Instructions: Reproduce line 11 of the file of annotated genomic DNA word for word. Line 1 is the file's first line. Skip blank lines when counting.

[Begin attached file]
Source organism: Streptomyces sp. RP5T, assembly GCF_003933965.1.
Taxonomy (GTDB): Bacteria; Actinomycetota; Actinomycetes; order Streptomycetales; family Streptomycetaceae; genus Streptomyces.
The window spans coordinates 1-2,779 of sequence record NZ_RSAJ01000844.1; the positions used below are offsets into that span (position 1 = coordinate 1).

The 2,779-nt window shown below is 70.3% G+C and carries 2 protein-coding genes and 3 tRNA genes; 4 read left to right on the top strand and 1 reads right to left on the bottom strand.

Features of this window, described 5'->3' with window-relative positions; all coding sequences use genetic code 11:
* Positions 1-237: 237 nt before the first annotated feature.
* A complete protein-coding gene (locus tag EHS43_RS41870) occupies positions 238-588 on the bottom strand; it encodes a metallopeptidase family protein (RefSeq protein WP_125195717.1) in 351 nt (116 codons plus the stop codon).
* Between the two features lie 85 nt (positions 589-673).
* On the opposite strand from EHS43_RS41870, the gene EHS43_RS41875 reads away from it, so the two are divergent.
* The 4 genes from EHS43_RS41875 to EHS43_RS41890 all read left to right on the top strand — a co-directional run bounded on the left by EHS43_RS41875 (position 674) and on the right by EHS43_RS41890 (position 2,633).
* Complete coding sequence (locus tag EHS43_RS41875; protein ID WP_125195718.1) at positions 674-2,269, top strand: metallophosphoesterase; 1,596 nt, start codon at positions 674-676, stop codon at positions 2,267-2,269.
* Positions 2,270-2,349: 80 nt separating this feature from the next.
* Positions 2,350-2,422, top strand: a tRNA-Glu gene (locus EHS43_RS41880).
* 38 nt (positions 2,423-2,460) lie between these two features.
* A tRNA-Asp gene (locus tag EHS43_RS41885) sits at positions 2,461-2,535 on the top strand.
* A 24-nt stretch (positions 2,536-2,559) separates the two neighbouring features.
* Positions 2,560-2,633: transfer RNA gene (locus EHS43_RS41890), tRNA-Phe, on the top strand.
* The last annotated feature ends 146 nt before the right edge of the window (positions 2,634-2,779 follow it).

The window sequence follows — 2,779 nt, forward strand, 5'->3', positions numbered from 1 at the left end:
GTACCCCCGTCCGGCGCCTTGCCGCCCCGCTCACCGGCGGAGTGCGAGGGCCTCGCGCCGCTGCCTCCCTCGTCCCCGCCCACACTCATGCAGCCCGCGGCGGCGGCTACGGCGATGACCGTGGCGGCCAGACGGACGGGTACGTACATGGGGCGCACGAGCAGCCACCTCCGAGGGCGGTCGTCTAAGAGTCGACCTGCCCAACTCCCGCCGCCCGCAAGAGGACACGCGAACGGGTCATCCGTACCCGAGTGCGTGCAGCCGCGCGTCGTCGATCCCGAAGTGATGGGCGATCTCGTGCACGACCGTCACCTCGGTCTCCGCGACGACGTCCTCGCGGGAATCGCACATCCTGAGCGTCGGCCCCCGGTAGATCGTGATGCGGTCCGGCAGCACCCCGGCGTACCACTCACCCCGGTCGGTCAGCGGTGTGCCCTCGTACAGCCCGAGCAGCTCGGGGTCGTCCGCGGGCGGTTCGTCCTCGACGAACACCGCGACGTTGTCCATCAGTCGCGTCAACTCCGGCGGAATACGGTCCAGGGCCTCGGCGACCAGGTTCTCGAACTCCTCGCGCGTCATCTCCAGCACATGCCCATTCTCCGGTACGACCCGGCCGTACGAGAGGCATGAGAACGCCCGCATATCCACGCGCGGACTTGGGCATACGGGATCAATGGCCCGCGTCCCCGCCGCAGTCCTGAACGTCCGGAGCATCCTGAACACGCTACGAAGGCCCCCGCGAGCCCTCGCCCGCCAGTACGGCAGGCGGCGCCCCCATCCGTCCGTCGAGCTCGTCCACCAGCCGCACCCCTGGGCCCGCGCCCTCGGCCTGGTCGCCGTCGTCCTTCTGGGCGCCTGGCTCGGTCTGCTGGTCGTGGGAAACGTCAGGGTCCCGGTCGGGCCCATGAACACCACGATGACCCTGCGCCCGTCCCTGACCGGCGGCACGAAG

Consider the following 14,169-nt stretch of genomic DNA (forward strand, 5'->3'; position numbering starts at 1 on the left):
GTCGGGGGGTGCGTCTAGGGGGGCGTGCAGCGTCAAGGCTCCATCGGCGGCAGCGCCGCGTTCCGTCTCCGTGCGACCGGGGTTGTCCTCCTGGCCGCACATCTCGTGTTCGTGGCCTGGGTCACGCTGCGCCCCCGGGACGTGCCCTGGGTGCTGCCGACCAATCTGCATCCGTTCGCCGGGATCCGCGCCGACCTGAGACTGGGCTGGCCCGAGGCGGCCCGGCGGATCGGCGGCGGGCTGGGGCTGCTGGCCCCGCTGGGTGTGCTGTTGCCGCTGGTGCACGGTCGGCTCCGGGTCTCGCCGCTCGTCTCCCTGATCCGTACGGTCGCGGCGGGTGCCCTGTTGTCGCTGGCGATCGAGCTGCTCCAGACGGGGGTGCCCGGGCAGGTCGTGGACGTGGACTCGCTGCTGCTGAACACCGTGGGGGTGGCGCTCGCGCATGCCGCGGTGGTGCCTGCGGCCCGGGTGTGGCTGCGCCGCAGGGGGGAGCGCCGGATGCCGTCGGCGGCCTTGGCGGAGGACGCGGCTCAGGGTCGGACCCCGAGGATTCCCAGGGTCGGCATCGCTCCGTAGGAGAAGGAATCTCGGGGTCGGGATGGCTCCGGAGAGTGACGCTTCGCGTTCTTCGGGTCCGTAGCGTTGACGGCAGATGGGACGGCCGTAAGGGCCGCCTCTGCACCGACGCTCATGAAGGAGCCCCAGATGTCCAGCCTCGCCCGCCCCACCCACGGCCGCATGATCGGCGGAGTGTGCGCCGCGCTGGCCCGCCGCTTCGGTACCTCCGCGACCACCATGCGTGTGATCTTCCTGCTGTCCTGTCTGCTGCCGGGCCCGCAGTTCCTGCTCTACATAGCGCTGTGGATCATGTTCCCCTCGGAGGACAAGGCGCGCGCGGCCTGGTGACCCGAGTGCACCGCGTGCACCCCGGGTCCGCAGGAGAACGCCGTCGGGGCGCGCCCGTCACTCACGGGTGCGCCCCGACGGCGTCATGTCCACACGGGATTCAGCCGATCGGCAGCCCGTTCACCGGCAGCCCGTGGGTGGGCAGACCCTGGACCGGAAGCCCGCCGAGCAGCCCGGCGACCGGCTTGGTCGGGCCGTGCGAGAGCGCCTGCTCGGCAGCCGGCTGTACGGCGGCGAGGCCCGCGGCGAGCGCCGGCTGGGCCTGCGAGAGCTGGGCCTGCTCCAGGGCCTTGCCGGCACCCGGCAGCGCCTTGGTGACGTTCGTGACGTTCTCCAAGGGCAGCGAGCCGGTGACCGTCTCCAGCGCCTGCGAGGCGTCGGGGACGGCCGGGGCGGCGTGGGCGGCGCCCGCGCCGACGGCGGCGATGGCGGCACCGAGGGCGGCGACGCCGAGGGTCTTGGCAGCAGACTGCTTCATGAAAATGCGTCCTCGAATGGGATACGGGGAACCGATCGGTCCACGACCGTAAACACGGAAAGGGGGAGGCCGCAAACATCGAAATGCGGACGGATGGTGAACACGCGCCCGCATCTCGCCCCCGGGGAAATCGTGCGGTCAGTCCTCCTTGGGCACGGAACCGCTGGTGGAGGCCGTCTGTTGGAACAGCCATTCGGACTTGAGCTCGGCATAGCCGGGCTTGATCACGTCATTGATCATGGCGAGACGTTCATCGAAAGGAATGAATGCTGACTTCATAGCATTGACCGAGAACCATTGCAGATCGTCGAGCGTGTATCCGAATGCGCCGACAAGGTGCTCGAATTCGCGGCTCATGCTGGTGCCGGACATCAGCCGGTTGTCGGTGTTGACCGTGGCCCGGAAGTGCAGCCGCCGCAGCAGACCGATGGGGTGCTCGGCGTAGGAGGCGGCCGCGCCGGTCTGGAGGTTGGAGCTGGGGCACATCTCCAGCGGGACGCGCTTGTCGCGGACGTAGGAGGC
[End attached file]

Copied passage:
* Complete coding sequence (locus tag EHS43_RS41875; protein ID WP_125195718.1) at positions 674-2,269, top strand: metallophosphoesterase; 1,596 nt, start codon at positions 674-676, stop codon at positions 2,267-2,269.